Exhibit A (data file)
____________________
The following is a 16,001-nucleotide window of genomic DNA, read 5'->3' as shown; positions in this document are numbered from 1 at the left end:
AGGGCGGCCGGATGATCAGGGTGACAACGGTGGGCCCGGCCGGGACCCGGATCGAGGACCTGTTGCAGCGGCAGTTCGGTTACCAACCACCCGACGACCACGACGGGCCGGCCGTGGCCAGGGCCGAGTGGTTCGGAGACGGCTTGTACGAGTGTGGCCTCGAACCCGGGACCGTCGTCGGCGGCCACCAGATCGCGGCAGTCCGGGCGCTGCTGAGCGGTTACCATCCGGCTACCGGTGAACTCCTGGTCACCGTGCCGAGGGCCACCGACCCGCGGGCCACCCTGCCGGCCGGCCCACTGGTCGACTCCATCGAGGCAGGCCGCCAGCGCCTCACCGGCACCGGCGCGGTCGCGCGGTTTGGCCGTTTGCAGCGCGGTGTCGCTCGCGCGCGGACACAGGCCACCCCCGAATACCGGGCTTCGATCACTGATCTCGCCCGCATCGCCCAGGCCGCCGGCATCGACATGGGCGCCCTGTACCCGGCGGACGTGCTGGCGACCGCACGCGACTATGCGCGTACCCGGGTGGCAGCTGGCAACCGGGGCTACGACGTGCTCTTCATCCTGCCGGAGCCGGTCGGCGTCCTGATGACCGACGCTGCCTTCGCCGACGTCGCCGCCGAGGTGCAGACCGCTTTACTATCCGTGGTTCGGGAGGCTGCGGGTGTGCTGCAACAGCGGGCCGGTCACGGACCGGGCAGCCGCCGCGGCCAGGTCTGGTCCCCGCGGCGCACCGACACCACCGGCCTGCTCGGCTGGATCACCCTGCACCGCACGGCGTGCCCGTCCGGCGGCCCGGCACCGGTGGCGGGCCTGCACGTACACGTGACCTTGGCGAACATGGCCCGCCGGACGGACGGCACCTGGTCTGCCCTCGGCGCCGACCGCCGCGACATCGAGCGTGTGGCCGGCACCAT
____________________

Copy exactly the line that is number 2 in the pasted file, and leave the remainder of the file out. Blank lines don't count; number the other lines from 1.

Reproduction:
AGGGCGGCCGGATGATCAGGGTGACAACGGTGGGCCCGGCCGGGACCCGGATCGAGGACCTGTTGCAGCGGCAGTTCGGTTACCAACCACCCGACGACCACGACGGGCCGGCCGTGGCCAGGGCCGAGTGGTTCGGAGACGGCTTGTACGAGTGTGGCCTCGAACCCGGGACCGTCGTCGGCGGCCACCAGATCGCGGCAGTCCGGGCGCTGCTGAGCGGTTACCATCCGGCTACCGGTGAACTCCTGGTCACCGTGCCGAGGGCCACCGACCCGCGGGCCACCCTGCCGGCCGGCCCACTGGTCGACTCCATCGAGGCAGGCCGCCAGCGCCTCACCGGCACCGGCGCGGTCGCGCGGTTTGGCCGTTTGCAGCGCGGTGTCGCTCGCGCGCGGACACAGGCCACCCCCGAATACCGGGCTTCGATCACTGATCTCGCCCGCATCGCCCAGGCCGCCGGCATCGACATGGGCGCCCTGTACCCGGCGGACGTGCTGGCGACCGCACGCGACTATGCGCGTACCCGGGTGGCAGCTGGCAACCGGGGCTACGACGTGCTCTTCATCCTGCCGGAGCCGGTCGGCGTCCTGATGACCGACGCTGCCTTCGCCGACGTCGCCGCCGAGGTGCAGACCGCTTTACTATCCGTGGTTCGGGAGGCTGCGGGTGTGCTGCAACAGCGGGCCGGTCACGGACCGGGCAGCCGCCGCGGCCAGGTCTGGTCCCCGCGGCGCACCGACACCACCGGCCTGCTCGGCTGGATCACCCTGCACCGCACGGCGTGCCCGTCCGGCGGCCCGGCACCGGTGGCGGGCCTGCACGTACACGTGACCTTGGCGAACATGGCCCGCCGGACGGACGGCACCTGGTCTGCCCTCGGCGCCGACCGCCGCGACATCGAGCGTGTGGCCGGCACCAT